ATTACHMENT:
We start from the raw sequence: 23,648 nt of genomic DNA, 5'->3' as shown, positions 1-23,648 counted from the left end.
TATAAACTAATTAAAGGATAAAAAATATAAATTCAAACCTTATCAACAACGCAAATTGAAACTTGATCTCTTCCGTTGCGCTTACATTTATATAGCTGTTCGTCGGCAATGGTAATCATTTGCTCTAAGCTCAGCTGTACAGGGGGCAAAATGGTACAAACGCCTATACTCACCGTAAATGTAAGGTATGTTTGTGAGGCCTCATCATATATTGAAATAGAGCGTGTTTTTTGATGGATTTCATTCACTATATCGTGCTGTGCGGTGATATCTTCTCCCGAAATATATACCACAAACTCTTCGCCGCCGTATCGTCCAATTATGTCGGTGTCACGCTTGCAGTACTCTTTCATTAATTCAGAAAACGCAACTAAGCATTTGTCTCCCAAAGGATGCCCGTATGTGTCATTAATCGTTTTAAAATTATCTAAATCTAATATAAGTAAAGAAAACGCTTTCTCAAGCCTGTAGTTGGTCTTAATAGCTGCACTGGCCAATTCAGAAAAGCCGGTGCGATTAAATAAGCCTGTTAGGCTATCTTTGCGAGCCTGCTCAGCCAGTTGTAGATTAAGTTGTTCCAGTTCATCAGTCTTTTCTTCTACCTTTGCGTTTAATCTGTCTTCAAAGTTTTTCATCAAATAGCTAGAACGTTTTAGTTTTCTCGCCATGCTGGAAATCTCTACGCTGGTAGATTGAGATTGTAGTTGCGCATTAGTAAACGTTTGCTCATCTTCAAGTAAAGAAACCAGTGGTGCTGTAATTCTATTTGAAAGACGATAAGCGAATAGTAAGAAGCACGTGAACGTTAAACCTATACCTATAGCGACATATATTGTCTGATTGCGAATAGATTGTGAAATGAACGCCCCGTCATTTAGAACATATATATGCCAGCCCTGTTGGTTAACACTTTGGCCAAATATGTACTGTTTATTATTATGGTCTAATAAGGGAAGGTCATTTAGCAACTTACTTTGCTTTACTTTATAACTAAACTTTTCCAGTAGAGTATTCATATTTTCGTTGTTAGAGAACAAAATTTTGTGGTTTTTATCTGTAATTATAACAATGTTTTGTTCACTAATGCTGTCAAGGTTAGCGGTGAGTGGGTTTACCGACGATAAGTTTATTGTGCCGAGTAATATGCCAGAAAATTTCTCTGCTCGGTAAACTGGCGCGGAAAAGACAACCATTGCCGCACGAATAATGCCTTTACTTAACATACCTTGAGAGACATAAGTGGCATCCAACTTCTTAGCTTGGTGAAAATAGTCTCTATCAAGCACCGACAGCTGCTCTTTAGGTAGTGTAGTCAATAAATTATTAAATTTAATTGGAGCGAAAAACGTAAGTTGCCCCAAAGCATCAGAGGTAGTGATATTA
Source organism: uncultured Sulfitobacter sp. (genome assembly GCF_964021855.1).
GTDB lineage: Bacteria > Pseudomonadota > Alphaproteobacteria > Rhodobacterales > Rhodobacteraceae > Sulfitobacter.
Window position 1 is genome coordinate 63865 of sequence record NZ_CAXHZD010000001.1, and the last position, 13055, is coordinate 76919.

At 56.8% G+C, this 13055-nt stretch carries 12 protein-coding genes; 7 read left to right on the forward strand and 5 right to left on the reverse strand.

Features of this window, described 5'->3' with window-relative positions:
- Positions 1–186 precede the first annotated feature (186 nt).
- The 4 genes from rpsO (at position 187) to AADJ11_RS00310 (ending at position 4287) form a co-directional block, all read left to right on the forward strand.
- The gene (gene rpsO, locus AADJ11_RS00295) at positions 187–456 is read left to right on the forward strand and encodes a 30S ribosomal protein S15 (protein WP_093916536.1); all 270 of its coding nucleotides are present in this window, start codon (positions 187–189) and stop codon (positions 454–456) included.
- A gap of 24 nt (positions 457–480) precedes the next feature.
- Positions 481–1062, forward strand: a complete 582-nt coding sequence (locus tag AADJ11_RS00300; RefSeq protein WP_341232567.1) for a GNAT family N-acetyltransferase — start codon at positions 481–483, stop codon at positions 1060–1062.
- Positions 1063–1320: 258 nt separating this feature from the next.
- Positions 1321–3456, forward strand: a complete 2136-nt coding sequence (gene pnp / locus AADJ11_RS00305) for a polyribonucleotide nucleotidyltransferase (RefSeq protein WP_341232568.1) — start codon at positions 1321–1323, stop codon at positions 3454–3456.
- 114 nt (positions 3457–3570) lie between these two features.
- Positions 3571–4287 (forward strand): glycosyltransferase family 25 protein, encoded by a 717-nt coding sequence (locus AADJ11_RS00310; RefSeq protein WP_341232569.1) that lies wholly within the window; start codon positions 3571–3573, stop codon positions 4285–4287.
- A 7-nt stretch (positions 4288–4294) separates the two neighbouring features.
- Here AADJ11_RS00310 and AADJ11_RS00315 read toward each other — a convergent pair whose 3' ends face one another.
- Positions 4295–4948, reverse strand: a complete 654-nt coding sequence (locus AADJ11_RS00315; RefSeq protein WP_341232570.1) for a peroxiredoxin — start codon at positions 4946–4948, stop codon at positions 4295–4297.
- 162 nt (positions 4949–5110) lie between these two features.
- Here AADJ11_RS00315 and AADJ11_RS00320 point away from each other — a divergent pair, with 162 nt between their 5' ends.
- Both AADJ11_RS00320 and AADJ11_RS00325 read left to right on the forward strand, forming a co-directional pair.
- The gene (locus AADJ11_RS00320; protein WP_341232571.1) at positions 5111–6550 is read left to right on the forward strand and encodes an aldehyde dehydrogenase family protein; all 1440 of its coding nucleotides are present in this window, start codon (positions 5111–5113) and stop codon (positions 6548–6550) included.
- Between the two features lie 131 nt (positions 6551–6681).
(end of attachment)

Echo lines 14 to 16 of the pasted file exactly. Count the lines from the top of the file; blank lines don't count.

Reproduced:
- Positions 1321–3456, forward strand: a complete 2136-nt coding sequence (gene pnp / locus AADJ11_RS00305) for a polyribonucleotide nucleotidyltransferase (RefSeq protein WP_341232568.1) — start codon at positions 1321–1323, stop codon at positions 3454–3456.
- 114 nt (positions 3457–3570) lie between these two features.
- Positions 3571–4287 (forward strand): glycosyltransferase family 25 protein, encoded by a 717-nt coding sequence (locus AADJ11_RS00310; RefSeq protein WP_341232569.1) that lies wholly within the window; start codon positions 3571–3573, stop codon positions 4285–4287.